Pierre Morey, a tall, friendly, soft-spoken man of a d’un certain age waived me down as I had driven past his house about a dozen times trying to find it, in the outskirts of Meursault in a non-descript building where he both lives and works. As we walked in to the warehouse his wife bid us hello. She wasn’t decked out in Oscar de la Renta, but wore jeans, a shirt and thick goggles as she stood in front a clanking and ancient bottling machine preparing the latest shipment.

    Pierre, which also owns the negociant firm Morey-Blanc, led me to a cellar underground. No show, no fancy lighting, just a cement underground warehouse lined with bottles. If there was any shows of touristy-driven pretension it was a barrel-cum-table with a spittoon and a wine map on the wall. It was 45o Fahrenheit and I was freezing. the other four dozen or so cellars I would visit in the following days didn’t get any warmer. Burgundians drink their wines, red or white, the same way: cold and traditionally out of a snifter. When you put a stem on a snifter it takes the shape of the more familiar classic Burgundy glass.

    Pierre looked at me and apologized, “I hope you speak French,” he said, in the cleanest French I had heard in a while (Burgundians have a heavy accent) “because,” he continued, “my English is not so good, and I could tell you about my wines much better in French.” I asked him not to worry, I had been reading Tin Tin and the Petit Prince the entire previous week to re-calibrate my French, and we began our journey. In this bout we would taste all of the Morey-Blanc wines’ beginning with the Aligoté and while I wouldn’t say that Aligoté is the bastard-child of Burgundy, it is predominantly used to make a straightforward interesting crisp white, which is locally consumed and seldom leaves the region, let alone the country (ok, so it is the bastard-child of Burgundy). It has soft bosc pear tones, peony and flowers … beautiful. I spat, chatted a little bit about the wines and moved on. Every so often I looked at my watch. Soon I would have to make my way to the venerable house of Domaine Leflaive and I certainly did not want to be late, but I kept getting lost in the raciness of Morey’s wines. “Finally,” Pierre cut in as I held my shivering glass in the weak light of the cave, “Les Perrier, for me one of the most interesting crus.”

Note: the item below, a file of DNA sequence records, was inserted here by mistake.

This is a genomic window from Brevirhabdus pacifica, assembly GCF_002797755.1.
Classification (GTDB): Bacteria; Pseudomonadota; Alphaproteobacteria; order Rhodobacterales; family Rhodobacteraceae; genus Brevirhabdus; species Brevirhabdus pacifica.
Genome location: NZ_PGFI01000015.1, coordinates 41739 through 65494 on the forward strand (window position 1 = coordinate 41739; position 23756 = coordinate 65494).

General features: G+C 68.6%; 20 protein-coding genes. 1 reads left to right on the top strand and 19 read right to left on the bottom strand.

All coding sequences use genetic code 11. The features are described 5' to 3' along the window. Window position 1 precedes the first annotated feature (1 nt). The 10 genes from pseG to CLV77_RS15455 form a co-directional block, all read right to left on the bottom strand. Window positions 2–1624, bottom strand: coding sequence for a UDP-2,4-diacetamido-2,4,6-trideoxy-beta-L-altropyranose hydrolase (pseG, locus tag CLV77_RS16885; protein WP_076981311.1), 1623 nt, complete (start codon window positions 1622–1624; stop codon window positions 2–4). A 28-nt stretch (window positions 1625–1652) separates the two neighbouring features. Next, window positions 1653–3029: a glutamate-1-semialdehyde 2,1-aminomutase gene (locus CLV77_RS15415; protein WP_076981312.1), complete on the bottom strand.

The Place, in all its dingy glory

    To me, this whole deal of a vineyard or “cru”, from a vintner’s perspective is fascinating. In the case of Meursault, the commune possesses no official Grand Cru vineyards, although three Premier Cru vineyards are recognized amongst the best, those being Les  Charmes and right across the narrow road Les Perriers and Les Genevrières separated by a small stone wall. Having walked the vineyards the day before I can attest for the slight soil variation in each, along with the large stone galletes, here called perriers, which give the one vineyard its name. But alas, they are within less than five feet from one another while Genevrières and Les Perriers are contiguous. Can and do the finished wines, made from the same Chardonnay grape on each vineyard truly differ? How does a winemaker account for this? “Do you,” I asked, “approach each vineyard differently? That is to say, do you have one approach for Les Perriers and another one for Genevrières? Or do you use the same blanket recipe and just let the terroir (that indomitable French idea of sense of place) speak for itself?”

    He gazed into the distance and thought for a bit, almost confused by the idea. “No,” he said a minute later, “I let the vineyard tell me what it needs, they’re all different… and each year they require something different.”

    It truly was that simple. Let the grapes speak—and Chardonnay here does so loud and clear. So I might as well ask this humble vingneron what distinguished one from the other. “Les Perriers is always heavy with minerality, but well built. Les Charmes is massive, mineral, but supple. Les Genvrieres, a woman, with a bouquet of white flowers.”

    I took a whiff of the Meursault “Les Perriers” 1er Cru 2001 and the first thing to hit me was a slight smokiness with a background of river stones lightly bathed in fresh quince. An incredible depth of flavor and aroma wrapped around a near perfect core of fruit, acidity, and, I must say, sense of place. I was in the presence of a master, although I did not know it yet, but I had an inkling merely based on his wines.

    I felt, well… happy.